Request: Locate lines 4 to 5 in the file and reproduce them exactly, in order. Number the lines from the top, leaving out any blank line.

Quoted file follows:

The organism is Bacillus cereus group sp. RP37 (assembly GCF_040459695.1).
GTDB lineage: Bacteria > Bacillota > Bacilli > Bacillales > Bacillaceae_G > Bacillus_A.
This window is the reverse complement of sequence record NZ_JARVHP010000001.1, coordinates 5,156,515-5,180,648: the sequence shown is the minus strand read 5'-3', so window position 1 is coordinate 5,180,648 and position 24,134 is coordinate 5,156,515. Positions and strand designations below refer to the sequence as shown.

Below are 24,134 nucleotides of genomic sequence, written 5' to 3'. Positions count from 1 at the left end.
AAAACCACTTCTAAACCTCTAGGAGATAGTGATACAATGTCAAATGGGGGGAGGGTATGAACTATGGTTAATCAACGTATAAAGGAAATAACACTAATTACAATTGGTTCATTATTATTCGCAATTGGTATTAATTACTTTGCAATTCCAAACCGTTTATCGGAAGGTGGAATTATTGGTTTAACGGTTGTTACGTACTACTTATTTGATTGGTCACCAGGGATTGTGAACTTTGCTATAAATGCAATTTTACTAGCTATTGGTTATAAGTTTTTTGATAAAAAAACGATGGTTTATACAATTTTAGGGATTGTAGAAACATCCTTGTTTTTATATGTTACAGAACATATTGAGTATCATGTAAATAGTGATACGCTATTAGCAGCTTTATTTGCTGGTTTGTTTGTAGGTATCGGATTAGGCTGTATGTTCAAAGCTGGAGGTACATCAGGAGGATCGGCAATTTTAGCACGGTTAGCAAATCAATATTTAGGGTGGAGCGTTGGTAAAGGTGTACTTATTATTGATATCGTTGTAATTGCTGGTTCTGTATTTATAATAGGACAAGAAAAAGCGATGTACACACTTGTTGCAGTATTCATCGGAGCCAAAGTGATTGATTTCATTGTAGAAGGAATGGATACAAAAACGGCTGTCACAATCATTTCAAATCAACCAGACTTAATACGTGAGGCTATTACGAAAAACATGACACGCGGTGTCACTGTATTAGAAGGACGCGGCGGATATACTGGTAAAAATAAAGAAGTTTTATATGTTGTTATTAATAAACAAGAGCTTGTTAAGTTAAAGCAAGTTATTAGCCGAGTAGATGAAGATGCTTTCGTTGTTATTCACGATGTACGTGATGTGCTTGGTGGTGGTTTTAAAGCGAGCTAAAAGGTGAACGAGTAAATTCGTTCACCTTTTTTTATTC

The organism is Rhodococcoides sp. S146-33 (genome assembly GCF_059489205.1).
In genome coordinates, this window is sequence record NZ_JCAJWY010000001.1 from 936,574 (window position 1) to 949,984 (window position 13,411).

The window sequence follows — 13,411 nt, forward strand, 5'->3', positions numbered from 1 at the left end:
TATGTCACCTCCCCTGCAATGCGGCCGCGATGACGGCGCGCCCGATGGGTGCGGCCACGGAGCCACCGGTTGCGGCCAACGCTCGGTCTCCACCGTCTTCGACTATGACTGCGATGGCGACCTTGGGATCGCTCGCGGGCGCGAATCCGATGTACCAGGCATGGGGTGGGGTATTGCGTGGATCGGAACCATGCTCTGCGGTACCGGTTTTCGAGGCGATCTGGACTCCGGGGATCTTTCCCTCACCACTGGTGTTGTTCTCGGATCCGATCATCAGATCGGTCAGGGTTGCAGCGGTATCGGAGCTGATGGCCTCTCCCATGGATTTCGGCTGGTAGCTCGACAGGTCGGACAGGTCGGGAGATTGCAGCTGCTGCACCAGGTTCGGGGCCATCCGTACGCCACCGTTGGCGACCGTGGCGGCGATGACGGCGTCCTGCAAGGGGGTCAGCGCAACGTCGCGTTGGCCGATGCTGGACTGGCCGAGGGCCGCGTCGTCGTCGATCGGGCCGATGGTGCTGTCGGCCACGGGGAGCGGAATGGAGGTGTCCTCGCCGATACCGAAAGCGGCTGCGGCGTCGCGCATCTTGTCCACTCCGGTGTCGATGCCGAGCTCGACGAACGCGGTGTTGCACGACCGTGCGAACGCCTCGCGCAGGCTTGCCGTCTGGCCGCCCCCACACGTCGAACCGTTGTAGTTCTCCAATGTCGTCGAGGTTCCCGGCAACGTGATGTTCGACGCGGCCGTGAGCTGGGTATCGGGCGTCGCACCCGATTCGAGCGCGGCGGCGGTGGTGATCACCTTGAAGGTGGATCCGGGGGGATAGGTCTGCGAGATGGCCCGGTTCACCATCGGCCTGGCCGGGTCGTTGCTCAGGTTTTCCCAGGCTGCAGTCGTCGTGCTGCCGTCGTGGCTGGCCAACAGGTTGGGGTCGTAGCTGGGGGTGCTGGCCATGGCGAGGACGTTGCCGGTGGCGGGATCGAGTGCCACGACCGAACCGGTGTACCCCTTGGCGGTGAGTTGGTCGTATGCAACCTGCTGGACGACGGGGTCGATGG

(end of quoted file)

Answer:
Below are 24,134 nucleotides of genomic sequence, written 5' to 3'. Positions count from 1 at the left end.
AAAACCACTTCTAAACCTCTAGGAGATAGTGATACAATGTCAAATGGGGGGAGGGTATGAACTATGGTTAATCAACGTATAAAGGAAATAACACTAATTACAATTGGTTCATTATTATTCGCAATTGGTATTAATTACTTTGCAATTCCAAACCGTTTATCGGAAGGTGGAATTATTGGTTTAACGGTTGTTACGTACTACTTATTTGATTGGTCACCAGGGATTGTGAACTTTGCTATAAATGCAATTTTACTAGCTATTGGTTATAAGTTTTTTGATAAAAAAACGATGGTTTATACAATTTTAGGGATTGTAGAAACATCCTTGTTTTTATATGTTACAGAACATATTGAGTATCATGTAAATAGTGATACGCTATTAGCAGCTTTATTTGCTGGTTTGTTTGTAGGTATCGGATTAGGCTGTATGTTCAAAGCTGGAGGTACATCAGGAGGATCGGCAATTTTAGCACGGTTAGCAAATCAATATTTAGGGTGGAGCGTTGGTAAAGGTGTACTTATTATTGATATCGTTGTAATTGCTGGTTCTGTATTTATAATAGGACAAGAAAAAGCGATGTACACACTTGTTGCAGTATTCATCGGAGCCAAAGTGATTGATTTCATTGTAGAAGGAATGGATACAAAAACGGCTGTCACAATCATTTCAAATCAACCAGACTTAATACGTGAGGCTATTACGAAAAACATGACACGCGGTGTCACTGTATTAGAAGGACGCGGCGGATATACTGGTAAAAATAAAGAAGTTTTATATGTTGTTATTAATAAACAAGAGCTTGTTAAGTTAAAGCAAGTTATTAGCCGAGTAGATGAAGATGCTTTCGTTGTTATTCACGATGTACGTGATGTGCTTGGTGGTGGTTTTAAAGCGAGCTAAAAGGTGAACGAGTAAATTCGTTCACCTTTTTTTATTC